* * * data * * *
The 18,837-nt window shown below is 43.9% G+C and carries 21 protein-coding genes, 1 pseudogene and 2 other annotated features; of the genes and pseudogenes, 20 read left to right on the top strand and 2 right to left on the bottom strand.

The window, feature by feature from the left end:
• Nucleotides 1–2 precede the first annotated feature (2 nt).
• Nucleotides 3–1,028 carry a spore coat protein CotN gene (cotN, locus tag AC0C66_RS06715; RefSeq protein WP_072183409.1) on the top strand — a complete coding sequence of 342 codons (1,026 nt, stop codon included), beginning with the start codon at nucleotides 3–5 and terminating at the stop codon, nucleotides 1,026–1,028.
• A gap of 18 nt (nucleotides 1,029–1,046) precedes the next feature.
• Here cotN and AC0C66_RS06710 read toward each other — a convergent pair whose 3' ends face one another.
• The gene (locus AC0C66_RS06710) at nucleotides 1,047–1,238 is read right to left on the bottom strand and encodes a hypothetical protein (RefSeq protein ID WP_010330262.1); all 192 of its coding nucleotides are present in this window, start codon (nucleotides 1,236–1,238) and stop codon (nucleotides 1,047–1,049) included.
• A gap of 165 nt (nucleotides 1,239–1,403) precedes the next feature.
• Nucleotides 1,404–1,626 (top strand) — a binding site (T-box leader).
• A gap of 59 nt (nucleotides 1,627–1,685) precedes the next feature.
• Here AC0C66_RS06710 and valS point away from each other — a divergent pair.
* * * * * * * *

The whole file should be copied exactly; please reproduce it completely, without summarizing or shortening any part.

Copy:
The 18,837-nt window shown below is 43.9% G+C and carries 21 protein-coding genes, 1 pseudogene and 2 other annotated features; of the genes and pseudogenes, 20 read left to right on the top strand and 2 right to left on the bottom strand.

The window, feature by feature from the left end:
• Nucleotides 1–2 precede the first annotated feature (2 nt).
• Nucleotides 3–1,028 carry a spore coat protein CotN gene (cotN, locus tag AC0C66_RS06715; RefSeq protein WP_072183409.1) on the top strand — a complete coding sequence of 342 codons (1,026 nt, stop codon included), beginning with the start codon at nucleotides 3–5 and terminating at the stop codon, nucleotides 1,026–1,028.
• A gap of 18 nt (nucleotides 1,029–1,046) precedes the next feature.
• Here cotN and AC0C66_RS06710 read toward each other — a convergent pair whose 3' ends face one another.
• The gene (locus AC0C66_RS06710) at nucleotides 1,047–1,238 is read right to left on the bottom strand and encodes a hypothetical protein (RefSeq protein ID WP_010330262.1); all 192 of its coding nucleotides are present in this window, start codon (nucleotides 1,236–1,238) and stop codon (nucleotides 1,047–1,049) included.
• A gap of 165 nt (nucleotides 1,239–1,403) precedes the next feature.
• Nucleotides 1,404–1,626 (top strand) — a binding site (T-box leader).
• A gap of 59 nt (nucleotides 1,627–1,685) precedes the next feature.
• Here AC0C66_RS06710 and valS point away from each other — a divergent pair.